It was just yesterday that readers were complaining that I was too hard on a New York Times contributor for her piece expressing surprise that Christians can be funny. But usually I think I'm too understanding of the mistakes reporters make. Some wise but unnamed scribe over at the "unholy monster" The Revealer -- another religion and media site -- wrote about the challenge of doing effective media criticism when, due to proximity or disposition, you're just too deferential. I completely sympathize. And I'm resolving to sharpen my fangs and go for blood!
The Revealer directs readers to a new media criticism site run by the well-funded Knight Chair in Media and Religion. As voracious consumers of media criticism, readers of GetReligion should wander on over and sniff around.
Diane Winston, who runs the site, has reported for the Baltimore Sun, Dallas Morning News, Dallas Times Herald and The News and Observer in Raleigh, North Carolina. She is the author of a few books dealing with religion and has directed religion and media projects at New York University and Northwestern University. And she has lots of fancy book learning in religion, too. She hopes to help round out journalists' coverage of politics, science and sex by encouraging understanding of how religion shapes stories. She explains her site's niche this way:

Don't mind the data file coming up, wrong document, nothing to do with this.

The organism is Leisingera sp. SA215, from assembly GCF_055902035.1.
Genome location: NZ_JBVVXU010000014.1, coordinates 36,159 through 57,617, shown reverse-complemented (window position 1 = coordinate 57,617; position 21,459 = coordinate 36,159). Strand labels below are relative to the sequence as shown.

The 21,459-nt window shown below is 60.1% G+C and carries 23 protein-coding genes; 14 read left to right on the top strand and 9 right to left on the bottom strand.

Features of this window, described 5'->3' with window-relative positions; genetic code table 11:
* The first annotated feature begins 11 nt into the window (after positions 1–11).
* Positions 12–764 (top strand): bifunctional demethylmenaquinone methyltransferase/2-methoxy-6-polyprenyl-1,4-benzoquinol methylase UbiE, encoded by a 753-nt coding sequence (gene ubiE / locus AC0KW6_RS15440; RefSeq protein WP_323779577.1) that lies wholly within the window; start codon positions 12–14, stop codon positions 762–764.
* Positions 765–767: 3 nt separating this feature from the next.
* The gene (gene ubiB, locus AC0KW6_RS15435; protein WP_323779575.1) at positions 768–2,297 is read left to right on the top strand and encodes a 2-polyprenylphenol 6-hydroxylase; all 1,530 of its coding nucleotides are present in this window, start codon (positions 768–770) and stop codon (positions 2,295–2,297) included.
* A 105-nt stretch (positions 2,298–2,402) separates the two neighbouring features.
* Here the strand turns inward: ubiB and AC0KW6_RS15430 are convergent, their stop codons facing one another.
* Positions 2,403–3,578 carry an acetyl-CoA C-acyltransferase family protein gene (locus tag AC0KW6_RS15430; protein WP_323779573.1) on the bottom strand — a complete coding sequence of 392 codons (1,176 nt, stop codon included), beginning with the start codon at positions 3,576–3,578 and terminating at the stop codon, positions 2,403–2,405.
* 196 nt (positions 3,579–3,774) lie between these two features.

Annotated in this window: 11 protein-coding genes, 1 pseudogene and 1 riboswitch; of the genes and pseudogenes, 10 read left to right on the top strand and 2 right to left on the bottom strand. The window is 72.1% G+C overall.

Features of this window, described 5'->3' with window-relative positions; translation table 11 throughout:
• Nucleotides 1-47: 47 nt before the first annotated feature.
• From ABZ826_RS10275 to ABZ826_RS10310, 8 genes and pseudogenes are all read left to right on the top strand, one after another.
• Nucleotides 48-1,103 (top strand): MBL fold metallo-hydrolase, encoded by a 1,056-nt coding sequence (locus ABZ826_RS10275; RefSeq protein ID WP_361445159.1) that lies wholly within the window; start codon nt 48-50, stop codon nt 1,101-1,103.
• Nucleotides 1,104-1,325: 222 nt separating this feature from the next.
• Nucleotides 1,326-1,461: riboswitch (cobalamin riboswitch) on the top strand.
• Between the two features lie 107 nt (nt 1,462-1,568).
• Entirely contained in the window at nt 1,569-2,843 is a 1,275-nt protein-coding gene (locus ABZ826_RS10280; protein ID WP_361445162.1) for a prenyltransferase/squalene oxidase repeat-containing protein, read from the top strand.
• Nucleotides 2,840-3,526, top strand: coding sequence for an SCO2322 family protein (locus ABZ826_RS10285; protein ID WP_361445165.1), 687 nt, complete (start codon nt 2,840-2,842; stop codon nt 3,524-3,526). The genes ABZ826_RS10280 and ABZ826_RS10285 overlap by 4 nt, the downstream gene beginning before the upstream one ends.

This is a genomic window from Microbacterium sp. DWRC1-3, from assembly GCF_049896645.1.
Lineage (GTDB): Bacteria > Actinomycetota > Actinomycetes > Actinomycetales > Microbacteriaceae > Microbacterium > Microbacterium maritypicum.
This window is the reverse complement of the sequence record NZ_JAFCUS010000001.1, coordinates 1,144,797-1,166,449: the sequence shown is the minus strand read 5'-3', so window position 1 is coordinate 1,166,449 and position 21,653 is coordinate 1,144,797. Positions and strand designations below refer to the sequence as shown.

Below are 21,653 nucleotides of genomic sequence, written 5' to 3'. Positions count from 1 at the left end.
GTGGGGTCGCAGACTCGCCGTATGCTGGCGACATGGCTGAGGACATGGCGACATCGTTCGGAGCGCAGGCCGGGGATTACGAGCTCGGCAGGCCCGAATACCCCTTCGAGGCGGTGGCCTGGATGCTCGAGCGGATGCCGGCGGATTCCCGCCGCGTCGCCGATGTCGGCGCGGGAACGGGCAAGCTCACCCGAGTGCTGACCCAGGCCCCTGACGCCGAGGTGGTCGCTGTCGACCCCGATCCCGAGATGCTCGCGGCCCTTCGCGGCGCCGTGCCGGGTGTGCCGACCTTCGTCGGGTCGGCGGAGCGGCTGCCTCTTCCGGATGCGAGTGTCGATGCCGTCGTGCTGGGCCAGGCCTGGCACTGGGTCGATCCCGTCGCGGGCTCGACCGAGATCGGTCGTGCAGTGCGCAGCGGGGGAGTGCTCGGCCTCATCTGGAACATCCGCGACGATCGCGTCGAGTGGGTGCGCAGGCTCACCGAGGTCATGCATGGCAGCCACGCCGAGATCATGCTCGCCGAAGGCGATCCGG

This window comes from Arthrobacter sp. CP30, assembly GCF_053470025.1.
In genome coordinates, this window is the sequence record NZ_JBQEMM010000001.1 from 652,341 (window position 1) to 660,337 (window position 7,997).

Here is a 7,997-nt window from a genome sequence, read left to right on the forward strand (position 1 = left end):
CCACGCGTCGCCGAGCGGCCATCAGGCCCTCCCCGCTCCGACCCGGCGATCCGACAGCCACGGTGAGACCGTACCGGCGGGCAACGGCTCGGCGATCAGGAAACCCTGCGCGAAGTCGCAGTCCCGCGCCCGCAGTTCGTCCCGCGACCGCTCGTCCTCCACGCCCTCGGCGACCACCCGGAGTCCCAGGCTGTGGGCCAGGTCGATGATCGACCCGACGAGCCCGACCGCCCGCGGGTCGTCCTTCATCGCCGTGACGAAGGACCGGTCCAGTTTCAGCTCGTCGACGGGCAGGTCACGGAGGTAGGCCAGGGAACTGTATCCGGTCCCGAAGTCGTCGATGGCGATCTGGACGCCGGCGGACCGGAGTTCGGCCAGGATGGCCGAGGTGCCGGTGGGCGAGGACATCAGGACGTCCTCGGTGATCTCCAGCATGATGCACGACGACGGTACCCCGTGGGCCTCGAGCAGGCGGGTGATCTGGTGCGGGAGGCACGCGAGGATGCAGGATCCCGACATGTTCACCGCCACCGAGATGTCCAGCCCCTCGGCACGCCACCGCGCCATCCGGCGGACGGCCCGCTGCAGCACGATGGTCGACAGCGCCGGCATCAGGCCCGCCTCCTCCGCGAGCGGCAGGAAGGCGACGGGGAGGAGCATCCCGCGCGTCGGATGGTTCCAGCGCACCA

There are already a growing number of websites and blogs that look at religion reporting and we hope to add to the good work they do by specifically focusing on resources for non-religion reporters (as well as those who cover the beat) and for journalism educators.
Be sure to let her know if you have good ideas for resources. But back to The Revealer's endorsement of the site:
Religion and media isn't about ethics! It's about smackdowns.
Well, not really. It's not about ethics or smackdowns -- it's about smart, informed analysis from a woman who's worked in some of the nation's most prestigious newsrooms, taken a Ph.D. in American religious history from Princeton, published with Harvard University Press, and left it all behind to train up an even better generation of religion writers. Read Knight Chair.
I hope it can be about ethics, smackdowns and smart, informed analysis. Either way, a hearty welcome to the Knight Chair in Media and Religion.